The true barometer was the couple’s two dogs. “They’ve never liked bad weather,” Webster says. “But they slept through both of these [incidents].”
Now the four of them look forward to cruising New England. “We always like to go to Maine,” Webster says. “Nancy has family north of Boston, so we’ll visit them, too.”
And then there’s just going out for a weekend on Long Island or a sunset cruise. “As a kid, I liked the freedom of boating,” Webster says. “When I was old enough I would row around Cedar Island [in Clinton] by myself, exploring, enjoying the serenity. That’s continued. When Nancy and I go out, we feel as if we’re getting away from the everyday.”

WALKTHROUGH
The Grand Banks 38 Eastbay EX rides a solid fiberglass deep-vee hull designed by C. Raymond Hunt Associates (topsides are Divinycell-cored). Prop pockets reduce draft to slightly more than 3 feet. The wide side decks and full-length side rails allow easy movement around the boat. The raised bridge deck (with engines below) has a well-appointed helm station to starboard, laid out with a large instrument console and room for a navigation station. Both command and bench seating were available.
Two cabin layouts were offered through the years, and both include a full galley to port with a three-burner stove, oven and refrigerator, and space for a microwave and freezer box. There’s a C-shaped dinette/lounge to starboard. The enclosed head compartment is placed to port, and it’s equipped with a marine head, sink and shower. The difference is in the forward cabin, with V-berth and island berth options; the former allows for a slightly larger head compartment.
Standard power included 300- and 375-hp Caterpillar diesels, the bigger engine allowing for a 20-knot-plus cruising speed. Additional features include teak decking, a swim platform and a hydraulic-assist deck hatch for engine access.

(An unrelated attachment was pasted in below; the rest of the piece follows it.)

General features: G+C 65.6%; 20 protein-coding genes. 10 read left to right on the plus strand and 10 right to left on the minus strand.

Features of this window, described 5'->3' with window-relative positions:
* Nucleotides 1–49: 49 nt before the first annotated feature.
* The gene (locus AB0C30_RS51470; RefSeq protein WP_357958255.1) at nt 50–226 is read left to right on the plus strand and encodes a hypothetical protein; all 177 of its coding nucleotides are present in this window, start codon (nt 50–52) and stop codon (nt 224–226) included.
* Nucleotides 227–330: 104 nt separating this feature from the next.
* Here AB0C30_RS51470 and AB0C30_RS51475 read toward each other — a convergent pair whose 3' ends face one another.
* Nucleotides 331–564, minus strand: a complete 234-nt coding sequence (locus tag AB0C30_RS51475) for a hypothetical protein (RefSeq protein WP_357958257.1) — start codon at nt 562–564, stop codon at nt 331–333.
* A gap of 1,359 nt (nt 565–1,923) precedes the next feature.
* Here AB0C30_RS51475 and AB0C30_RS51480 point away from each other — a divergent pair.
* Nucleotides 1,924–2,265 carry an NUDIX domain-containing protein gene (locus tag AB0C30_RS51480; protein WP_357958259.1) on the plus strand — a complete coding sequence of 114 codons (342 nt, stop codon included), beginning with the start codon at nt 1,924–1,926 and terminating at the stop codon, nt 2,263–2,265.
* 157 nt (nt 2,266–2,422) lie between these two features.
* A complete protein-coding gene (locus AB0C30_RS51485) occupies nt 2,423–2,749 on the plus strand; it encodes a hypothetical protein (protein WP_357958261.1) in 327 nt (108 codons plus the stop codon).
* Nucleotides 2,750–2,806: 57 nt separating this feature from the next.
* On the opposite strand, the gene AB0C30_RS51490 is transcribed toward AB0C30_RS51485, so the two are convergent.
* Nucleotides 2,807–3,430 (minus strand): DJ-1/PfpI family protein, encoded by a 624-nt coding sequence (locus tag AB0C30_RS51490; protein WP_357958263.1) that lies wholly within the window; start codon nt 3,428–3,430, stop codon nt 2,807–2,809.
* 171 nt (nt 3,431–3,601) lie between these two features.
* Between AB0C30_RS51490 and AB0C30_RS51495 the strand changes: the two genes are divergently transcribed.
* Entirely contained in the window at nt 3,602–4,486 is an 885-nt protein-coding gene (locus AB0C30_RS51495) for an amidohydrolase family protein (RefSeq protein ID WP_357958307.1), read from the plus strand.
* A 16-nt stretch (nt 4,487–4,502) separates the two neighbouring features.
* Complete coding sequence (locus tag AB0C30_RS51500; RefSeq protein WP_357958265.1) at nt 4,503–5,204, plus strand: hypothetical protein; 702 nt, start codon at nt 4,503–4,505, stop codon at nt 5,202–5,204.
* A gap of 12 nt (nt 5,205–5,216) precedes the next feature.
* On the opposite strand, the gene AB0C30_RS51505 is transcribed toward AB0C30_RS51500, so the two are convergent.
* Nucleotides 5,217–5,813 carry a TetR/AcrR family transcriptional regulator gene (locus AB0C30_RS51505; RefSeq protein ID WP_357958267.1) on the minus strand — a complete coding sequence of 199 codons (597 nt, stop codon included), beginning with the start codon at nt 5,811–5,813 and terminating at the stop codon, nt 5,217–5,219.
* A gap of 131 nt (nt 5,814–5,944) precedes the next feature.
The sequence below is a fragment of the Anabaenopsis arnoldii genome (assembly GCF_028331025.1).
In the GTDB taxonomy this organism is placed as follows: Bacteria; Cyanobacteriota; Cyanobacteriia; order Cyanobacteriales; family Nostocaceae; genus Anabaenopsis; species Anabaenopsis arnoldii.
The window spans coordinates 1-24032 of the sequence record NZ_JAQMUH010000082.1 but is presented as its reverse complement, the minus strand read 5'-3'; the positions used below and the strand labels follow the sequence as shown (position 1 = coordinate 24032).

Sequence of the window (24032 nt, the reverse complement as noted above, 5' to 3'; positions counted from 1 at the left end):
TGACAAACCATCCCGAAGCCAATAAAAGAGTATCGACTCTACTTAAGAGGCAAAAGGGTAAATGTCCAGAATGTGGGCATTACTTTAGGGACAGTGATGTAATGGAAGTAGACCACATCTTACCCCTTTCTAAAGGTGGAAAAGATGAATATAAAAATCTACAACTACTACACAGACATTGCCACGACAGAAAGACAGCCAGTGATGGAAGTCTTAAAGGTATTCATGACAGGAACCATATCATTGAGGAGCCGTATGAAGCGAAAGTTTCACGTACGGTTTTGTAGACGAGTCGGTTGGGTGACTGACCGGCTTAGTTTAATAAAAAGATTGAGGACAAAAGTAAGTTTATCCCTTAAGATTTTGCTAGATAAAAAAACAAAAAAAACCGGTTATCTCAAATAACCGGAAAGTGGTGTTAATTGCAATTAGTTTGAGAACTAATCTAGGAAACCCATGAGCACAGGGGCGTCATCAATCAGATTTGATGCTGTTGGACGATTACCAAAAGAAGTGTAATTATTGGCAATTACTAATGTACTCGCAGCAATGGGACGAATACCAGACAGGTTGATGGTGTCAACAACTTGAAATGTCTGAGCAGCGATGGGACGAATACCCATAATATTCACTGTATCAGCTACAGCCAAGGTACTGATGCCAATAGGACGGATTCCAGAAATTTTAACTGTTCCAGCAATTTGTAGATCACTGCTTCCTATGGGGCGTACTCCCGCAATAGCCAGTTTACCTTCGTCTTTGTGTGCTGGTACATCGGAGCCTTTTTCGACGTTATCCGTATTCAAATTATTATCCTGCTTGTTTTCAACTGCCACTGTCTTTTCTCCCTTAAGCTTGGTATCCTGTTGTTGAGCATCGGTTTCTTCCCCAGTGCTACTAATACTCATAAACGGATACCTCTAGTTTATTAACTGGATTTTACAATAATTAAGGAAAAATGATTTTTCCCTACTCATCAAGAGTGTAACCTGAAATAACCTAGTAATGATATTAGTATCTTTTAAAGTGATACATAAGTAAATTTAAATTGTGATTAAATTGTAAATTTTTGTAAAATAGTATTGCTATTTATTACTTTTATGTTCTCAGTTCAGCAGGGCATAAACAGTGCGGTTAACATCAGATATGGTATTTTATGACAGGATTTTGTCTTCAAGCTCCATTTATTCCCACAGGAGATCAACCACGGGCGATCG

BACKGROUND

Upscale elegance and traditional styling came together in 1993 with the debut of the Eastbay powerboat series. It was a new take on the lobster yacht concept, conceived and built by Grand Banks, famous since the 1960s for its trawlers. The 38 Eastbay EX’s immediate popularity led to more models: a 40-footer (1996), a 43-footer (1998) and a 49-footer (1999). A hardtop version of the 38 was offered beginning in 2002, and more than 130 of the express boats were built during a decade-long production run that ended in 2004. Prices on the used market start in the $190,000 range and rise to $300,000-plus for well-kept newer models.

SPECIFICATIONS
LOA: 38 feet

BEAM: 13 feet, 2 inches

DRAFT: 3 feet, 4 inches

WEIGHT: 27,000 pounds

HULL TYPE: deep-vee

PROPULSION: twin 375-hp Cat diesels

TANKAGE: 366 gallons fuel, 95 gallons water

DESIGNER: C. Raymond Hunt Associates

BUILDER: Grand Banks Yachts, Seattle

PHONE: (206) 352-0116

www.grandbanks.com

This article originally appeared in the September 2011 issue.

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Comments (2) Comments are closed
2 Sunday, 04 December 2011 01:53
keith
i enjoyed your article. i also own a 38 eastbay---love the boat, my question is: what is your fuel burn on the long trips at about 17-18 knots. i also have 3208 ta caterpillars==thanks
1 Wednesday, 23 November 2011 16:51
Thomas Poster
The 38' Eastbay is an express cruiser of the finest quality. Makes for a great costal cruising vessel. Perfect for Southern California deep water boating.